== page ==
We Heart ‘Tash Hearts Tolstoy’ by Kathryn Ormsbee!
Tash Hearts Tolstoy follows Tash, a girl who – as you can probably figure out from the title – has a great love of Leo Tolstoy and his works. Together with her friends she has created a humble web-series that adapts the story of Anna Karenina into the modern day. (Basically, think The Lizzie Bennett Diaries but way more Russian). After a famous YouTuber finds their series and gives them a shout out, Tash and her series Unhappy Families are suddenly thrust into Internet stardom.
And fame certainly has it’s downsides, as Tash soon learns.
If you’re not a huge fan of web-series, don’t worry. While the story often revolves around Tash and her friends making the web-series that’s not the whole focus. Yes, dealing with their new found fame and the stress that comes with a rabid Internet fandom is a big part of things. But Tash’s story is just about her own journey to really understand herself — and the ever changing roles her friends and family play in her life.
Throughout the book, she struggles with how to fulfill her dreams and manage her expectations for herself. Like so many high school students entering their senior year, Tash is contemplating college and what comes next. And like so many teenagers she’s trying to reconcile her own needs and wants with those of her friends.
What makes Tash’s story unique and so incredibly important, though, is her growing acceptance of her sexuality throughout the book. Or, rather, her lack of interest in sex. Tash is the first truly asexual or aromantic main character I’ve come across in not just a young adult book, but any book. I’m sure there have been a few here and there. But while young adult fiction is embracing diverse characters who celebrate their sexuality and gender identities there has been very little asexual representation.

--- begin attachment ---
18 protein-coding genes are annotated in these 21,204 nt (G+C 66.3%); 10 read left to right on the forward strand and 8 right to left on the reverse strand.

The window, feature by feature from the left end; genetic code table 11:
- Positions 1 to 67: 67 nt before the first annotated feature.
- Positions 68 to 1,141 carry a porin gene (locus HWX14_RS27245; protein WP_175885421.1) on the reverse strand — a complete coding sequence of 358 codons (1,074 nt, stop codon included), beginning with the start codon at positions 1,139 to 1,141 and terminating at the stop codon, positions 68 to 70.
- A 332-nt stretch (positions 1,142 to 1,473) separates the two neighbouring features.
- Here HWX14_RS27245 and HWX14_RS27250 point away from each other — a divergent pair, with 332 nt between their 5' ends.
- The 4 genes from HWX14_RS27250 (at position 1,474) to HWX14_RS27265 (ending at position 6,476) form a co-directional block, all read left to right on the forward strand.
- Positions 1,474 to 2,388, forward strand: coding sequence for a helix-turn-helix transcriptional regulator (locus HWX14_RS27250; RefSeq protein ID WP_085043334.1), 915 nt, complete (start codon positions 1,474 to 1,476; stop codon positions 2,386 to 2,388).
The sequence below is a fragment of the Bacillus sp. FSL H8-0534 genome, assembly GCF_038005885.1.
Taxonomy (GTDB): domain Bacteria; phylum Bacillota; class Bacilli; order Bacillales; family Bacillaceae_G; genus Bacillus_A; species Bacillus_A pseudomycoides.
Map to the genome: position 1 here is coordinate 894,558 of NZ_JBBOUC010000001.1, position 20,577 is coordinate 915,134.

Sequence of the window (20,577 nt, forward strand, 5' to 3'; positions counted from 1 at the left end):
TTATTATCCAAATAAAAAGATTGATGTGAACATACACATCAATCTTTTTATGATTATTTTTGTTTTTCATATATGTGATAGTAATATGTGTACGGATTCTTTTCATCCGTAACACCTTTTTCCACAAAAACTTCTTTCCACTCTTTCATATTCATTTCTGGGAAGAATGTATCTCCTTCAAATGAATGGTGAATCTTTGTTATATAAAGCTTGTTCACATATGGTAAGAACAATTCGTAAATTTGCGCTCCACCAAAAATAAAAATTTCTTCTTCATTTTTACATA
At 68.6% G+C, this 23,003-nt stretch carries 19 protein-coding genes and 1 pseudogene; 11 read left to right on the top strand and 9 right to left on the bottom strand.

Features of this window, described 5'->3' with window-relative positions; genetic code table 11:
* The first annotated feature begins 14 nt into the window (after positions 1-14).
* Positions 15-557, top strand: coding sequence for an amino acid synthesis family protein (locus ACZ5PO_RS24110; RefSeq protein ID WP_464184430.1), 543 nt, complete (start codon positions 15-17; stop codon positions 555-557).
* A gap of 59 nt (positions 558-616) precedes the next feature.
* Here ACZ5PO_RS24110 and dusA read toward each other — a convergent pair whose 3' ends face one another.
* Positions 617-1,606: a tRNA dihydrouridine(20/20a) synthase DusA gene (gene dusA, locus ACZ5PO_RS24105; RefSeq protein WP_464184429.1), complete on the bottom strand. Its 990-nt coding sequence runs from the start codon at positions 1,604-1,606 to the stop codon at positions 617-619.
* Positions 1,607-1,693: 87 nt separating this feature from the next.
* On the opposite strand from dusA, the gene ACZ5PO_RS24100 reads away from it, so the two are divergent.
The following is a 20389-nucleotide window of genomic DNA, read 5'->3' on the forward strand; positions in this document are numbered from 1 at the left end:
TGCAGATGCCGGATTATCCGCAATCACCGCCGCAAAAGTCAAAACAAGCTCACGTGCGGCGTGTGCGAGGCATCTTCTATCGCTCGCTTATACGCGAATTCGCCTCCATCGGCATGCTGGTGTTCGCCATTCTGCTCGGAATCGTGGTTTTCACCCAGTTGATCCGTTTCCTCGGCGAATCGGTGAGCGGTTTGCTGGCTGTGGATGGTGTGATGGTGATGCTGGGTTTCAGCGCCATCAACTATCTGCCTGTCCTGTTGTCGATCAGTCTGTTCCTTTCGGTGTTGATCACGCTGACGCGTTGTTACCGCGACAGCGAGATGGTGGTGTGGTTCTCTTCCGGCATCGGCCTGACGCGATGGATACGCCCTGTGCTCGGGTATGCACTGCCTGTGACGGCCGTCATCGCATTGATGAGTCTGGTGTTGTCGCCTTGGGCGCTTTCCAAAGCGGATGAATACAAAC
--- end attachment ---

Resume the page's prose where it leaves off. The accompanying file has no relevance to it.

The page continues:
Tash Hearts Tolstoy gives asexual teenagers an amazingly creative young heroine in who they can see themselves. Tash finds herself struggling at first with her lack of interest in sex – something that society generally seems to indicate is wrong. As she grows more confident, she begins to accept herself. And when challenged by other people who question her sexuality she stands her ground and stands up for herself.
It’s a great message for asexual teenagers who may feel pressured by peers. Just because you’ve never had sex or don’t enjoy it doesn’t mean something is wrong with you or that you just haven’t met the right partner yet. Through Tash, Kathryn Ormsbee validates all those feelings that asexual teens have and shows them someone else who has gone through that journey of self discovery and acceptance. And at the end of the day, Tash’s asexuality is never the most important thing about her. She’s talented and determined and has a ton of meaningful relationships outside of the romantic realm.
Basically, Tash Hearts Tolstoy is much more than just a book about a girl and her friends making a web-series.
Fans of young adult contemporary books should find a lot to love about Tash Hearts Tolstoy. Some parts of the book fall into some familiar tropes but its web-series focus and refreshingly unique take on teenage romance and sexuality set it apart from the rest.
Ultimately, it’s just a fun book to read with a great main character, relatable secondary characters, and a story that offers a more positive look at the Internet subculture most of us have grown up in. I definitely recommend it!